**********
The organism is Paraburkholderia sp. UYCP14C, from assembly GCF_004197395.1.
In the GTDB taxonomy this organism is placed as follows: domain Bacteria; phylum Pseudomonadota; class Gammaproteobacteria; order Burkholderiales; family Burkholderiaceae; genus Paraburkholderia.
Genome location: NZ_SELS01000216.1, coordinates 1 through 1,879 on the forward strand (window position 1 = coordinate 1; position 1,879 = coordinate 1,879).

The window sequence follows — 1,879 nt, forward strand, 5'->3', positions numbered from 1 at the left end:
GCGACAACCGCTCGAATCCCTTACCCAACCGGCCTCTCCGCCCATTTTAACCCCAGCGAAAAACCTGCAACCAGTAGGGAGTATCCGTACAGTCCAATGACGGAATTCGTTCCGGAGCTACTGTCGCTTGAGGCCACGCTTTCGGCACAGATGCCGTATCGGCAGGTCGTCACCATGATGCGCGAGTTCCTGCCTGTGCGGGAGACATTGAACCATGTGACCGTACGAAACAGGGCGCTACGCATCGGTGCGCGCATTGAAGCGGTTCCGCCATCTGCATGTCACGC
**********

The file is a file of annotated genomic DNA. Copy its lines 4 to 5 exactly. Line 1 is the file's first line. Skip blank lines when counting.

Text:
The window sequence follows — 1,879 nt, forward strand, 5'->3', positions numbered from 1 at the left end:
GCGACAACCGCTCGAATCCCTTACCCAACCGGCCTCTCCGCCCATTTTAACCCCAGCGAAAAACCTGCAACCAGTAGGGAGTATCCGTACAGTCCAATGACGGAATTCGTTCCGGAGCTACTGTCGCTTGAGGCCACGCTTTCGGCACAGATGCCGTATCGGCAGGTCGTCACCATGATGCGCGAGTTCCTGCCTGTGCGGGAGACATTGAACCATGTGACCGTACGAAACAGGGCGCTACGCATCGGTGCGCGCATTGAAGCGGTTCCGCCATCTGCATGTCACGC